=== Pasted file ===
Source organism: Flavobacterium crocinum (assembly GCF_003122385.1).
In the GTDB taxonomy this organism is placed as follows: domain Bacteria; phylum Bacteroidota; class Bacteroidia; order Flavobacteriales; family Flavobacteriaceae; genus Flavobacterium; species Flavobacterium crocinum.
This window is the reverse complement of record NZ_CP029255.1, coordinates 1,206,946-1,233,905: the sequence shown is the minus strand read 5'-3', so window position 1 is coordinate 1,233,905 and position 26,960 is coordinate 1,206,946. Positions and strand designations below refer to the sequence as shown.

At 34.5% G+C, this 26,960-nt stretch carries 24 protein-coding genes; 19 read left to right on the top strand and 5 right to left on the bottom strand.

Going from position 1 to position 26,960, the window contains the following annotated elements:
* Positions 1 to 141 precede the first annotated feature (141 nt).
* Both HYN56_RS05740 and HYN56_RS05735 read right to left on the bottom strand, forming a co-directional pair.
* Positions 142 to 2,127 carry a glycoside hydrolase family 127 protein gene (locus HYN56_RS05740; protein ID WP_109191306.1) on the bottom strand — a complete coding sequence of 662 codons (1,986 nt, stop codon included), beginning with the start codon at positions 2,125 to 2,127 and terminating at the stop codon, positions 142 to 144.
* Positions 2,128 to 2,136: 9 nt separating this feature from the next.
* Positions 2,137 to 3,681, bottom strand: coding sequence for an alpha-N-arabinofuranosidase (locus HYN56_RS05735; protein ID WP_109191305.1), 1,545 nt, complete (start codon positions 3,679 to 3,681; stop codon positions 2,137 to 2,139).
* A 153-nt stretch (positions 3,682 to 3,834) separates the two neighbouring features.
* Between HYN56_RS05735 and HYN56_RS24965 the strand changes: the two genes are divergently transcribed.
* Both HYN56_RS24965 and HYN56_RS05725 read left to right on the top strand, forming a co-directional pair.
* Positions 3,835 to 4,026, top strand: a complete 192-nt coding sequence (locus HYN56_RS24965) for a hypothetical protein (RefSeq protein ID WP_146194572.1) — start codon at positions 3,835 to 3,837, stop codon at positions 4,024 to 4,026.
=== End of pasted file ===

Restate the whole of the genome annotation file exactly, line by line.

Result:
Source organism: Flavobacterium crocinum (assembly GCF_003122385.1).
In the GTDB taxonomy this organism is placed as follows: domain Bacteria; phylum Bacteroidota; class Bacteroidia; order Flavobacteriales; family Flavobacteriaceae; genus Flavobacterium; species Flavobacterium crocinum.
This window is the reverse complement of record NZ_CP029255.1, coordinates 1,206,946-1,233,905: the sequence shown is the minus strand read 5'-3', so window position 1 is coordinate 1,233,905 and position 26,960 is coordinate 1,206,946. Positions and strand designations below refer to the sequence as shown.

At 34.5% G+C, this 26,960-nt stretch carries 24 protein-coding genes; 19 read left to right on the top strand and 5 right to left on the bottom strand.

Going from position 1 to position 26,960, the window contains the following annotated elements:
* Positions 1 to 141 precede the first annotated feature (141 nt).
* Both HYN56_RS05740 and HYN56_RS05735 read right to left on the bottom strand, forming a co-directional pair.
* Positions 142 to 2,127 carry a glycoside hydrolase family 127 protein gene (locus HYN56_RS05740; protein ID WP_109191306.1) on the bottom strand — a complete coding sequence of 662 codons (1,986 nt, stop codon included), beginning with the start codon at positions 2,125 to 2,127 and terminating at the stop codon, positions 142 to 144.
* Positions 2,128 to 2,136: 9 nt separating this feature from the next.
* Positions 2,137 to 3,681, bottom strand: coding sequence for an alpha-N-arabinofuranosidase (locus HYN56_RS05735; protein ID WP_109191305.1), 1,545 nt, complete (start codon positions 3,679 to 3,681; stop codon positions 2,137 to 2,139).
* A 153-nt stretch (positions 3,682 to 3,834) separates the two neighbouring features.
* Between HYN56_RS05735 and HYN56_RS24965 the strand changes: the two genes are divergently transcribed.
* Both HYN56_RS24965 and HYN56_RS05725 read left to right on the top strand, forming a co-directional pair.
* Positions 3,835 to 4,026, top strand: a complete 192-nt coding sequence (locus HYN56_RS24965) for a hypothetical protein (RefSeq protein ID WP_146194572.1) — start codon at positions 3,835 to 3,837, stop codon at positions 4,024 to 4,026.